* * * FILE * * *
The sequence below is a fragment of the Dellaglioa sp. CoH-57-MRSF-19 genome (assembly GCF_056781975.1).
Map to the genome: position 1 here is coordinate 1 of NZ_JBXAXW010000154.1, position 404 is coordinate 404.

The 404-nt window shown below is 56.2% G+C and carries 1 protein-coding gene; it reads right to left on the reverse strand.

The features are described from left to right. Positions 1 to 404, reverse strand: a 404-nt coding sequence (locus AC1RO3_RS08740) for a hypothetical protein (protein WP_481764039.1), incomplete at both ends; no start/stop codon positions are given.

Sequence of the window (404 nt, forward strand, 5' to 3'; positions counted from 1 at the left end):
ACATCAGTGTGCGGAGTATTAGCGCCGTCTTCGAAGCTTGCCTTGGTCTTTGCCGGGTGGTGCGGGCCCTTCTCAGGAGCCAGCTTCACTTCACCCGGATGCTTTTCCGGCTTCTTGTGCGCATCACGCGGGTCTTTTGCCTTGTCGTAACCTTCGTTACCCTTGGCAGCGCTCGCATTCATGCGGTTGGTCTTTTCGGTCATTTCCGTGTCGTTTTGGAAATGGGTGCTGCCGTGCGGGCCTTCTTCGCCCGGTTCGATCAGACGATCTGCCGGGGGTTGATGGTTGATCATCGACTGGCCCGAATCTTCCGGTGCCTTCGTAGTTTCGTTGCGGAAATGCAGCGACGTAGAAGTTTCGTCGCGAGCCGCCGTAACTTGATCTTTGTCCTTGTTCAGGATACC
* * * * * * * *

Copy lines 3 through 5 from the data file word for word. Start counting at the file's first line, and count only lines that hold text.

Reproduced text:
The 404-nt window shown below is 56.2% G+C and carries 1 protein-coding gene; it reads right to left on the reverse strand.

The features are described from left to right. Positions 1 to 404, reverse strand: a 404-nt coding sequence (locus AC1RO3_RS08740) for a hypothetical protein (protein WP_481764039.1), incomplete at both ends; no start/stop codon positions are given.

Sequence of the window (404 nt, forward strand, 5' to 3'; positions counted from 1 at the left end):